You look nervous. Is it the scars? You wanna know how I got them? Come here. Hey. Look at me. So I had a wife. She was beautiful, like you... who tells me I worry too much... who tells me I ought to smile more... who gambles and gets in deep with the sharks. Hey. One day they carve her face. And we have no money for surgeries. She can't take it. I just wanna see her smile again. I just want her to know that I don't care about the scars. So... I stick a razor in my mouth and do this... to myself. And you know what? She can't stand the sight of me. She leaves. Now I see the funny side. Now I'm always smiling.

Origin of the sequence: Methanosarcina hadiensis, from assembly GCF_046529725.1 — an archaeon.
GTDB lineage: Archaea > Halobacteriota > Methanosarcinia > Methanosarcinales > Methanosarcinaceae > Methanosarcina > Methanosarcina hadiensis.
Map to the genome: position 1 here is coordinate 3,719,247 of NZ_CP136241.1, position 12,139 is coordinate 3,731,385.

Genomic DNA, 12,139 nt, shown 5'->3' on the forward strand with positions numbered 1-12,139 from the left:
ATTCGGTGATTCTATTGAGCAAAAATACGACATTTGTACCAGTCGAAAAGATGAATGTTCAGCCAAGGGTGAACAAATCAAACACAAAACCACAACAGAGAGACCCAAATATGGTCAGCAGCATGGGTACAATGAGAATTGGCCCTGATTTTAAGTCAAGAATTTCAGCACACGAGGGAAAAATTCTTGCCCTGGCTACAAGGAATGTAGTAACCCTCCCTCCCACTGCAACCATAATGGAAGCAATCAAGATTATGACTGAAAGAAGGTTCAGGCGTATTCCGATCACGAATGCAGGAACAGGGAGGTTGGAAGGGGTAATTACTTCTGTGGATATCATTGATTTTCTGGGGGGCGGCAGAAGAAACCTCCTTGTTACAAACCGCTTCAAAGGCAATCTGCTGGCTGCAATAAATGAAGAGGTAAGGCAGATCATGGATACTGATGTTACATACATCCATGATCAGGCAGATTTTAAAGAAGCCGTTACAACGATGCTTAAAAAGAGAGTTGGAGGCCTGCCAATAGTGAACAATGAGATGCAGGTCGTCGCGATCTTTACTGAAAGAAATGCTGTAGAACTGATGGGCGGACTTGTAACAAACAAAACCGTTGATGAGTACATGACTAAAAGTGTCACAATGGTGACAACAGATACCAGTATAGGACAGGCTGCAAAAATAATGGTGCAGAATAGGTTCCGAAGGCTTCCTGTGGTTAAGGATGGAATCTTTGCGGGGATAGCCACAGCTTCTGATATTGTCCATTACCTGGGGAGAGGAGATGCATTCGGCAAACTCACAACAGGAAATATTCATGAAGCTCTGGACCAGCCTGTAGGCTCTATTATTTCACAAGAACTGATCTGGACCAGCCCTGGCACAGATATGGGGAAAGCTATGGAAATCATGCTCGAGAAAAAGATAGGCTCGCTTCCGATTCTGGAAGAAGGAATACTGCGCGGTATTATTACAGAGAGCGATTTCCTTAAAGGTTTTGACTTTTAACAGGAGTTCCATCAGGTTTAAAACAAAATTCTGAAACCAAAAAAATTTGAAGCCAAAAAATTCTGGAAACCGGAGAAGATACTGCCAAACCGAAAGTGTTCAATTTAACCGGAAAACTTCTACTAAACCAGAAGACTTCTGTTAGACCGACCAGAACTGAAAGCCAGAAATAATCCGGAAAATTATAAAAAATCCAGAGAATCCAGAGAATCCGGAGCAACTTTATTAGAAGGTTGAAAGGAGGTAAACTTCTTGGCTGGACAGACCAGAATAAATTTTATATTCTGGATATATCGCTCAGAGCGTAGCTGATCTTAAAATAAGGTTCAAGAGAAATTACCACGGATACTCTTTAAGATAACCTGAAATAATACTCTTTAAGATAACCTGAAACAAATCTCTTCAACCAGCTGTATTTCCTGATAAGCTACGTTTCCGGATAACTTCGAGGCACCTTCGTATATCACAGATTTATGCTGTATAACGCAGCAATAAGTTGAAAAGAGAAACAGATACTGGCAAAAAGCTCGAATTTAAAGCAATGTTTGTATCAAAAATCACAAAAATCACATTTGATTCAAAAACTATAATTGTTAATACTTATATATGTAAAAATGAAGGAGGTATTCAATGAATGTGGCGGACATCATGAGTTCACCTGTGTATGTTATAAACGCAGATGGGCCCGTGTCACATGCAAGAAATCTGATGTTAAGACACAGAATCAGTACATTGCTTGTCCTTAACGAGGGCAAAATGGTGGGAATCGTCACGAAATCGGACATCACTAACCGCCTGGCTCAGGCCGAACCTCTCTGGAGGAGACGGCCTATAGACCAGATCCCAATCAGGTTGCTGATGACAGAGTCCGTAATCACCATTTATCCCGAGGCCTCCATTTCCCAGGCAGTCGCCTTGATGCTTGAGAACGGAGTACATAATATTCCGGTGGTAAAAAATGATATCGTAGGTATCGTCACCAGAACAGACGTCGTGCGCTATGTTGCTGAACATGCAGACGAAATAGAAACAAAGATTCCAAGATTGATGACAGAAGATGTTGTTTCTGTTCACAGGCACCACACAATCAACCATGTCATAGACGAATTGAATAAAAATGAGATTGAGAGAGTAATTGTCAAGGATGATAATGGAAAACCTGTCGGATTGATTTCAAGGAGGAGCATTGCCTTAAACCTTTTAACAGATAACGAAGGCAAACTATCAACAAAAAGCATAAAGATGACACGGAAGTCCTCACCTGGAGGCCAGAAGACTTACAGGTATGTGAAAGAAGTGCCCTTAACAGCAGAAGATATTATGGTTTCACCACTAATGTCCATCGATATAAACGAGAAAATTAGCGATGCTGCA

He smiled understandingly—much more than understandingly.
It was one of those rare smiles with a quality of eternal reassurance in it, that you may come across four or five times in life.
It faced—or seemed to face—the whole external world for an instant, and then concentrated on you with an irresistible prejudice in your favor.
It understood you just as far as you wanted to be understood, believed in you as you would like to believe in yourself, and assured you that it had precisely the impression of you that, at your best, you hoped to convey.